What is a Pharisee? How do we know if we’re in danger of becoming like one?
There is no better phrase to describe the Pharisees than the one we read in Luke 20:20-26.
They were those “who pretended to be righteous.”
As things heated up with His opposition, Jesus stayed away from Jerusalem because His time had not yet come. But after telling His disciples repeatedly that He would go to Jerusalem and die, and now being in Jerusalem, He held nothing back. Jesus said what needed to be said the the Pharisees, even though it would infuriate them and lead to His death.
In Mt 21, Mk 11 and Luke 19, Jesus confronted the wickedness and hypocrisy of the religious leaders by cleansing the temple. He began His public ministry turning tables and chasing out money changers (extorters), and here He does it a second time.
The Pharisees and Herodians try to trap Him with a question about paying the despised poll tax. He asked for a coin, points out Caesar’s image, and says “give to Caesar was is Caesar’s.” Such wisdom! The people marvel.
The Sadducees see the Pharisees’ failure, so they gave it a try. They asked Jesus a question about marriage in the resurrection (they didn’t believe in the resurrection). Again, His answer was full of wisdom. The multitudes were astonished.
Where did this kind of wisdom come from? Remember Luke 2:52, “He grew in wisdom and stature, and in favor with God and man.” Jesus had a growing wisdom because He immersed Himself in Scripture and spent hours in communion with the Father in prayer.
Next, a Scribe (a lawyer) and a Pharisee tried to trap him. “Which is the greatest commandment in the law?” Rabbis had determined there were 613 commandments contained in the Law. John MacArthur notes that the origin of the number 613 was that there was one command for each letter of the 10 commandments (interesting). There were 248 affirmative and 365 negative commands. They were divided into heavy and light categories, with the heavy ones being more binding. However, the Rabbis couldn’t agree on the list of what was heavy and what was light. This was how they were trying to trap Jesus. Get Him to take sides.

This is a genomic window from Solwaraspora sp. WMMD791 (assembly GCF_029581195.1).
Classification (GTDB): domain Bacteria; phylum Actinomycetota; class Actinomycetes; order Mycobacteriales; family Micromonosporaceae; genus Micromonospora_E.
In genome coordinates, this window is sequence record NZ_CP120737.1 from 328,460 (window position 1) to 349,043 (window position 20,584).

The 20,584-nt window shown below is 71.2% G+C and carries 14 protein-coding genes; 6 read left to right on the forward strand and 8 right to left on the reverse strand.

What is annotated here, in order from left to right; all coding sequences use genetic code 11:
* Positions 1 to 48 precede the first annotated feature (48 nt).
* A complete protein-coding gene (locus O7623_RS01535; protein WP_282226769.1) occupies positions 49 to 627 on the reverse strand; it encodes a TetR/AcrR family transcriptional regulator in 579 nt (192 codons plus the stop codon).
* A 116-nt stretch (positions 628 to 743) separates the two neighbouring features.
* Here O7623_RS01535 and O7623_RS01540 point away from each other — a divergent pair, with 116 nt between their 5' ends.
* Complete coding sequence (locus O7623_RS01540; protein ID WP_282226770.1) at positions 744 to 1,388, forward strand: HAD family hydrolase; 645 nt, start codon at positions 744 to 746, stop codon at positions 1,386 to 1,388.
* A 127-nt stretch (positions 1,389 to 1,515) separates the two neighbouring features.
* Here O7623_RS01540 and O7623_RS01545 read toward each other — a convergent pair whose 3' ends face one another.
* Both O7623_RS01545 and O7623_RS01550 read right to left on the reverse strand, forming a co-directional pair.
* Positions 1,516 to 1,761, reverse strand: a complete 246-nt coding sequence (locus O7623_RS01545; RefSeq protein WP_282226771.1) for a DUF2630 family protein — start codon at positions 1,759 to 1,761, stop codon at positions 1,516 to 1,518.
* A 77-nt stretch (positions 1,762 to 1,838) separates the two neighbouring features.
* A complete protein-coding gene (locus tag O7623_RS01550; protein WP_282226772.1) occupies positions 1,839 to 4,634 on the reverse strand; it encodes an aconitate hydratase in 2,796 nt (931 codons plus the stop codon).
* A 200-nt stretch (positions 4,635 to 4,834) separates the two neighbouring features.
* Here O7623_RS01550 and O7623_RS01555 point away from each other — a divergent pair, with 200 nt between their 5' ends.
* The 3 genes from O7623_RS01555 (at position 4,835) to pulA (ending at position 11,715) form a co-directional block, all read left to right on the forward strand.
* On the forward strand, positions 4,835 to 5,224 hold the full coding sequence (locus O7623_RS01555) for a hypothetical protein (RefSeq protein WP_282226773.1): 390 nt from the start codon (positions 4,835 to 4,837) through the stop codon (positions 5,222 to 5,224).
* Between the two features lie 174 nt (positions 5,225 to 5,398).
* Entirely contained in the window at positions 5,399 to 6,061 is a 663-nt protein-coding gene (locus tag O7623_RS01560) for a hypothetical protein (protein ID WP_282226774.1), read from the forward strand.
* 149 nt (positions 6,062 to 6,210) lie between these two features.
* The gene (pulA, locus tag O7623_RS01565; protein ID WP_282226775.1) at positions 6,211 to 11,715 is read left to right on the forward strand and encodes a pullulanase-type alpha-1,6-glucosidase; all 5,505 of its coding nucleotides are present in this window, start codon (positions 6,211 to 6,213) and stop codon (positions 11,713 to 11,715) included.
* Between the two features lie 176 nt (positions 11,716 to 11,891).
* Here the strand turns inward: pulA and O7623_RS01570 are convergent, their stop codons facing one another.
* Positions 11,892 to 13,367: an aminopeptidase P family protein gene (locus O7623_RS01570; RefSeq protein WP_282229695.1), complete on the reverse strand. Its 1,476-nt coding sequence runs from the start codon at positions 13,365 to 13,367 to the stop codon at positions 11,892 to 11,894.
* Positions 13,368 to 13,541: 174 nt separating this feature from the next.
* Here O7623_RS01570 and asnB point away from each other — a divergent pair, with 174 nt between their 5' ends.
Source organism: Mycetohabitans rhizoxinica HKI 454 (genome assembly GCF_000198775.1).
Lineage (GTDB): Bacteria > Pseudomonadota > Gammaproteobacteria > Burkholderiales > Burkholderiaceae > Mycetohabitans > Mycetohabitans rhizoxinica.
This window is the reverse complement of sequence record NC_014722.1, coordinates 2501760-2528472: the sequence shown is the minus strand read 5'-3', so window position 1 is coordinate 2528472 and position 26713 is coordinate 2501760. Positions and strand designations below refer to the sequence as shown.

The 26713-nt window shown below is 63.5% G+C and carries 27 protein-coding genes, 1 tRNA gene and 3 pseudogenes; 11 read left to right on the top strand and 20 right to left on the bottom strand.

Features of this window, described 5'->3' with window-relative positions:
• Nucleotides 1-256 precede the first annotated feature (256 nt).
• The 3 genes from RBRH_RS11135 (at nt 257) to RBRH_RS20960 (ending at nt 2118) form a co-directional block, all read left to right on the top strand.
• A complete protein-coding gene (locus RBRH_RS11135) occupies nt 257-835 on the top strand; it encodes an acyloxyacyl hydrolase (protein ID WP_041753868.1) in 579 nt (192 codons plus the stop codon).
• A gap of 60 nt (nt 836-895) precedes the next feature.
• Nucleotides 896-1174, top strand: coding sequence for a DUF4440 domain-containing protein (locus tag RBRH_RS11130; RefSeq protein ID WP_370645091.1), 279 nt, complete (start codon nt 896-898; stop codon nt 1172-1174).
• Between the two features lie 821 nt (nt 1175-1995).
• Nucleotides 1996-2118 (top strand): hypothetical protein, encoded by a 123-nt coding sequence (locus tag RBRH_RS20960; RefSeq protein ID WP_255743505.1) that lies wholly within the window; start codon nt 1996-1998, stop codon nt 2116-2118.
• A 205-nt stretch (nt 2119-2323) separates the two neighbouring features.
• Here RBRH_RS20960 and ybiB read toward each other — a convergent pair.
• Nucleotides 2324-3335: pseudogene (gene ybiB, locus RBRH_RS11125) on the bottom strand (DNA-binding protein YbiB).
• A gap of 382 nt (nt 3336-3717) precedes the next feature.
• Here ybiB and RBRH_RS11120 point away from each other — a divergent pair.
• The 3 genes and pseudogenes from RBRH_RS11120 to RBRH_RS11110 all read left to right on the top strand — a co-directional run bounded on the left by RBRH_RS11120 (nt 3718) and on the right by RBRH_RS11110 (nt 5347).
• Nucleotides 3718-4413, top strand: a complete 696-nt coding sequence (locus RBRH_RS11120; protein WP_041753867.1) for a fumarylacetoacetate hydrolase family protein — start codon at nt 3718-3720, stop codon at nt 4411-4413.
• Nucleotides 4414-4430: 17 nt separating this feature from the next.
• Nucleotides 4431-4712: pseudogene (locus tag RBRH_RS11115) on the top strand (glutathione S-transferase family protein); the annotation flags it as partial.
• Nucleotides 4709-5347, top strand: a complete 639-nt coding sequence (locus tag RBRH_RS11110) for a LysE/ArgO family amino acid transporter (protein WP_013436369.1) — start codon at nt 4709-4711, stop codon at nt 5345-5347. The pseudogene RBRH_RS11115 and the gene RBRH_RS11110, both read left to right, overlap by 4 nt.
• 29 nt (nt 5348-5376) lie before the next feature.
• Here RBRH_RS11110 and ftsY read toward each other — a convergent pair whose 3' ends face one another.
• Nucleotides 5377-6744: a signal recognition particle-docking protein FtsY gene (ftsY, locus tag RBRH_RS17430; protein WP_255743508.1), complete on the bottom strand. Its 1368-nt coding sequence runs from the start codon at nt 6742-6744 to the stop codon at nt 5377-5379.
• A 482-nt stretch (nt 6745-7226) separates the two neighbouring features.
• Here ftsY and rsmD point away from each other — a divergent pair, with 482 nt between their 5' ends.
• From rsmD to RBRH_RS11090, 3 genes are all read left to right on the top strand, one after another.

Again, Jesus answered wisely. Love God. Love people. Surprisingly, no one else dared to ask another “challenging” question.
So Jesus then had a question of his own. “Whose Son is the Christ?” The Pharisees believed the Messiah would be a mere man. They replied, “The Son of David.”
And here’s the crux of why they wanted to kill him. It’s what Jesus says next. “David himself said, ‘The LORD said to my Lord…'” Two different words are used for Lord here. Yahweh, all caps, was God’s covenant name. Then the second “Lord” was a title the Jews used for God. This phrase was taken from a Messianic Psalm, and Jesus used it to point out that God the Father (LORD) is speaking to the Messiah, God the Son (Lord). They considered Jesus’ claims of Deity to be blasphemy, worthy of death.
And so, the Pharisees were those “who pretended to be righteous.” Isn’t that the whole point of his “woes” in Mt 23, Mk 12 and Lk 20.
What does it look like to pretend to be righteous?
- You’re more concerned about what people think than what God thinks.
- You might do the “right things,” but your motive is pride rather than love.
- You justify yourself by your actions without consideration of your heart.
- You justify your actions by the results (the ends justify the means).
- You twist scripture to make it say what you want it to say, so you only see what you want to see and hear what you want to hear.
So that’s what a Pharisee looks like? What do I see when I look in the mirror? Can any of that ever be said of me? Unfortunately, I think the honest answer is “yes.” But isn’t that the first step away from being a Pharisee… seeing the truth about ourself.
Father, I want to put heart first. I don’t want it to ever be said of me that I was one “who pretended to be righteous!”
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